Deborah Cummins

2 Years Ago

Great discussion and I am learning a lot

 

Charles Robinson

2 Years Ago

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Danielle does not describe this beautiful photograph or tell us where it is located. It is great example of a very healthy sub-alpine meadow. I would guess that by looking at the trees and the wildflowers that are present, that it is within Mt. Rainer National Park. I see Mountain Hemlock and Silver Fir. In addition to a very lush grass, there appears to be lupine, anemone seed pods, yarrow and Indian Paintbrush. It was probably taken in late August.

It would be a prime habitat for wildlife with an abundant food source for a multitude of species, including the hoary marmot preparing for his long nap, black bears, and mule deer foraging in the evening and early morning. The great horned owl screeches as he swoops down on an unsuspecting snowshoe hare.

 

Danielle Del Prado

2 Years Ago

you are correct. Late August 2011 Mount Hood McNeil Trail

 

Charles Robinson

2 Years Ago

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Michael captured a great example of a sub-alpine meadow in the North Cascades. It appears as if they predominant trees are silver fir, which would indicate that it is relatively high elevation, but still well below timber line. The hemlocks and the Douglas fir would prabably have started to fade around an elevation of 6,000 to 7,000 feet.

I would guess that the clearing was probably created by a catastrophic event. Although there is a little evidence of fire, I think that it was probably a fire. There have been some recent fires in the North Cascades. Some of the larger trees around the perimeter appear to be void of branches on wne side, probably as the result of being scorched; however swirling winds within the opening might have had the same effect. The encroaching of the younger fir trees around the perimeter of the opeeing would give a timeline of perhaps 15 to 20 years. Gradually the trees will continue seeding and spreading into the opening.

I believe that the shrubs in the foreground are Ceanothus. Ceanothus tends to be a pioneer species in burned areas, partly beause it is very adaptable to harsh conditions. It is cutaneous leaves which would protect it from extreme cold and the drying winds. It is a very desirable forage plant for the larger herbivores.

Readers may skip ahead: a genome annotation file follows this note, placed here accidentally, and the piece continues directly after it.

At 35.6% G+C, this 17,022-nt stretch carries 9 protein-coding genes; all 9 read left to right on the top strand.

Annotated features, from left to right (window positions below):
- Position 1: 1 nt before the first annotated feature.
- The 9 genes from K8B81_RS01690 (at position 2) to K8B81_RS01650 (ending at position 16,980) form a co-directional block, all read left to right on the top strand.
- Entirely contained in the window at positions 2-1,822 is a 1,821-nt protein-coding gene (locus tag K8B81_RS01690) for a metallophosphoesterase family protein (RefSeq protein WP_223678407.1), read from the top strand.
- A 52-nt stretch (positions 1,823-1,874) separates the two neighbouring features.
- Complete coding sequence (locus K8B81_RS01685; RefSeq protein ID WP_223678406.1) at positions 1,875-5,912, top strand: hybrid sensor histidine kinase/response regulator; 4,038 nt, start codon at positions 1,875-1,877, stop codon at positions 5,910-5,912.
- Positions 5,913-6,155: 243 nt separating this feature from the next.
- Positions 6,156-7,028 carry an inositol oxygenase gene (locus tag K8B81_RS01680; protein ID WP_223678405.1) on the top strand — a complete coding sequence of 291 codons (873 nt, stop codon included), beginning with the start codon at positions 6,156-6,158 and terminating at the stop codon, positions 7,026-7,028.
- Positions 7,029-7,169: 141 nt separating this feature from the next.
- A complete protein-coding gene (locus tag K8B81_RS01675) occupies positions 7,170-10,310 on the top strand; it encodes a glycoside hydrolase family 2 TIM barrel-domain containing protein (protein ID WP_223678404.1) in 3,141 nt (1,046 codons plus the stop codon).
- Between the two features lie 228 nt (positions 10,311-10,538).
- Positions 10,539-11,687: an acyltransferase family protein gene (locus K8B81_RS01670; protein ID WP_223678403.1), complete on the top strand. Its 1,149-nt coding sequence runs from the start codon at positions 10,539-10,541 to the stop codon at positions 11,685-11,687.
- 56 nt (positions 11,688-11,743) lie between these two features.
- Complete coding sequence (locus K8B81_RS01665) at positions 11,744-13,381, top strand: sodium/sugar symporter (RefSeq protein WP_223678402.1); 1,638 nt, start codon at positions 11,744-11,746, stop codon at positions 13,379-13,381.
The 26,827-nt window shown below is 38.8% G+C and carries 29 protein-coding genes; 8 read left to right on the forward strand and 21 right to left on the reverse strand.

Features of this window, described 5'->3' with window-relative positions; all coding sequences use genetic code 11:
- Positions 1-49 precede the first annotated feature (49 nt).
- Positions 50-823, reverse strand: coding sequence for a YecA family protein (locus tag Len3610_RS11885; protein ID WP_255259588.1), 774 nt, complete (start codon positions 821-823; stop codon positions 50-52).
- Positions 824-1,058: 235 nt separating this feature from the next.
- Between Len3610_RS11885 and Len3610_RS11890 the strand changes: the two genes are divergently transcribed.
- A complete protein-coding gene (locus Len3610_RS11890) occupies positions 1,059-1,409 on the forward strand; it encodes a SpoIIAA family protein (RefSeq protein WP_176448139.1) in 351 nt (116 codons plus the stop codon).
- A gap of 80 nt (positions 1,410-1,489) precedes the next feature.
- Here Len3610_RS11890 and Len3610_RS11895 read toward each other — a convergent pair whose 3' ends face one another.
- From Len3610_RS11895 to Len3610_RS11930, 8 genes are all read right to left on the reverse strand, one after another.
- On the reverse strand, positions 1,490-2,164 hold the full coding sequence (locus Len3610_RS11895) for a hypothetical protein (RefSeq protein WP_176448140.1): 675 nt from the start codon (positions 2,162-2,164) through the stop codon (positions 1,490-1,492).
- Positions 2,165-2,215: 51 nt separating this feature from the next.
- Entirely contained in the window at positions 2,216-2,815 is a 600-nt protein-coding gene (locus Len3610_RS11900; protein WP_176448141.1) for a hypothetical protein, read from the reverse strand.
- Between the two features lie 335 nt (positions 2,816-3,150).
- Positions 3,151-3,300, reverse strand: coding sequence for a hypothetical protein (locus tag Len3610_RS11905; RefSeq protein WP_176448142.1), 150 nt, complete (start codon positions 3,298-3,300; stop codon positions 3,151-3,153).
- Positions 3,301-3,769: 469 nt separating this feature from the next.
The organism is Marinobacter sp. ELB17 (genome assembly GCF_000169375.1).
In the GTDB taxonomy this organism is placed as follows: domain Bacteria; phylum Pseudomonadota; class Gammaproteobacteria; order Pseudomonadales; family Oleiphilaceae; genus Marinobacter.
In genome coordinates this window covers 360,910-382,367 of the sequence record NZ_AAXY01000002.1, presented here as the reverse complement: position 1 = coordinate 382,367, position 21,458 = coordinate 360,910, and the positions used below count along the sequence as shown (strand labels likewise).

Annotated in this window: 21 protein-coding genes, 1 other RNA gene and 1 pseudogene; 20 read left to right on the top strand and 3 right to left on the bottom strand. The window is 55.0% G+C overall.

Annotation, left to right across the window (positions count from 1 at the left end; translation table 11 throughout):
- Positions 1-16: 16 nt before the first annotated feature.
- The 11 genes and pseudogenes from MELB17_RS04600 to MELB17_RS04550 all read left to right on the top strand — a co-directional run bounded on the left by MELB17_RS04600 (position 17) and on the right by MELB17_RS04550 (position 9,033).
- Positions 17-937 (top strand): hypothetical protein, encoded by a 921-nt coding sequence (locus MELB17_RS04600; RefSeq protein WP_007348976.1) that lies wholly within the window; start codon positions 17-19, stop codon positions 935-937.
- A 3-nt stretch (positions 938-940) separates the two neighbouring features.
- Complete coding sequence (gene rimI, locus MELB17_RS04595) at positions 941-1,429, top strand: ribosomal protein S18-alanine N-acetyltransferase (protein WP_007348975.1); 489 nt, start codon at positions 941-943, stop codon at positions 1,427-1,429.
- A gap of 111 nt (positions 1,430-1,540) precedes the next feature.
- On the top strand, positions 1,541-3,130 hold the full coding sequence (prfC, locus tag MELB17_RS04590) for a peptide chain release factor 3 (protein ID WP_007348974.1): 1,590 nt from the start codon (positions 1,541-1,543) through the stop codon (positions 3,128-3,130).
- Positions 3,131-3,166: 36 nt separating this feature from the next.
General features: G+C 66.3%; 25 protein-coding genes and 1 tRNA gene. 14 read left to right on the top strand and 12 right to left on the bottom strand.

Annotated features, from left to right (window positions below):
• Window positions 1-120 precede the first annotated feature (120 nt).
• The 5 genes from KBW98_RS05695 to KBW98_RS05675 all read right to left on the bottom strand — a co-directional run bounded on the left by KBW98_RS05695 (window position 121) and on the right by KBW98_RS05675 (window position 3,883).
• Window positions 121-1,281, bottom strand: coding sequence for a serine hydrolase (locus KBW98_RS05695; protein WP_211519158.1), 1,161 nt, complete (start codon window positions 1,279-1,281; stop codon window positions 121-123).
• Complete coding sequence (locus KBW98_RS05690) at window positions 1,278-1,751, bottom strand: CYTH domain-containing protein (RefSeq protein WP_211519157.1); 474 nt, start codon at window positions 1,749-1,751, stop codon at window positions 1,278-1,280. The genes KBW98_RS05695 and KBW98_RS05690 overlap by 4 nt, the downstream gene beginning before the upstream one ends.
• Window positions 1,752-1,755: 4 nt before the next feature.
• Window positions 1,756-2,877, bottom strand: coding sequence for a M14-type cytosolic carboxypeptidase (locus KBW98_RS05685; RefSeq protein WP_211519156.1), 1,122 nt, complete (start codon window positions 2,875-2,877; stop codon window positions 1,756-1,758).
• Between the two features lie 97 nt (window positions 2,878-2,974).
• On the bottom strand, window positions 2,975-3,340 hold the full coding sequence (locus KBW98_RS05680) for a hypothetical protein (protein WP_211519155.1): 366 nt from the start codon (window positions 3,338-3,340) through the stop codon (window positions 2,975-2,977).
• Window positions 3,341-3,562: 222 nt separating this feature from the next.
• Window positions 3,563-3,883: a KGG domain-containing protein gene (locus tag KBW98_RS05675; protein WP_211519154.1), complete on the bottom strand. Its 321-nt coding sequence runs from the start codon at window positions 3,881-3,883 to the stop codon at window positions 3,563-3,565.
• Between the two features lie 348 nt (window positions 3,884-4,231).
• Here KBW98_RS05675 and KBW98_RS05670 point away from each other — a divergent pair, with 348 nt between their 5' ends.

Charles Robinson

2 Years Ago

Let's keep this dialoque open. If there is not activity in a discussion, FAA will close it. If it is closed, it is possible, but difficult, to reopen it. Post your favorite photo and get the inside scoop.

 

Charles Robinson

2 Years Ago

OK, some of you new "forestry experts," is John Greaves' Vancouver Island forest an example a well manged forest? should it be?

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Kathi Shotwell

2 Years Ago

Hello, I'm back, sort of.

Are those holes in the tree (and maybe beginning holes in the next tree) from insects?
I'm going to risk showing my ignorance and say no, not well managed. If they're insects especially, but there seems to be a lot of debris on the forest floor and the trees are kind of, I don't know, they just don't look real happy. They look tangled, crowded, broken. Though it is a beautiful photograph. I love the moss. Should it be well managed or managed at all? Maybe not. I guess that depends on what is around it. If it's isolated - is the whole island one big forest with no humans living there? I would like to leave some areas the way they were and would be if humans had never existed. Or as close to it as possible in this world.

It's nice to see this thread is still going. :)

 

Charles Robinson

2 Years Ago

The west coast of Vancouver Island along the Pacific Ocean is a rainforest. It looks as if the trees are hemlock. The moss on the forest floor is common in a rainforest and is good in that it would provide habitat and would tend to breakdown the fallen debris. The excessive dead and fallen debris is a breeding ground for insects. The "holes" that you see in the trees were probably caused by the lower branches dying and breaking off. But, as you say, those broken branches would be ports of entry for insects. I would say that the stand has a severe insect infestation. It does not appear to be very healthy.

Should it be managed? That is, of course, controversial. but if nothing is done, the trees that you see would probably die, and in the best case scenario be replaced by other species. The problem with leaving forests as they were without any human intervention is that they will not stay that way.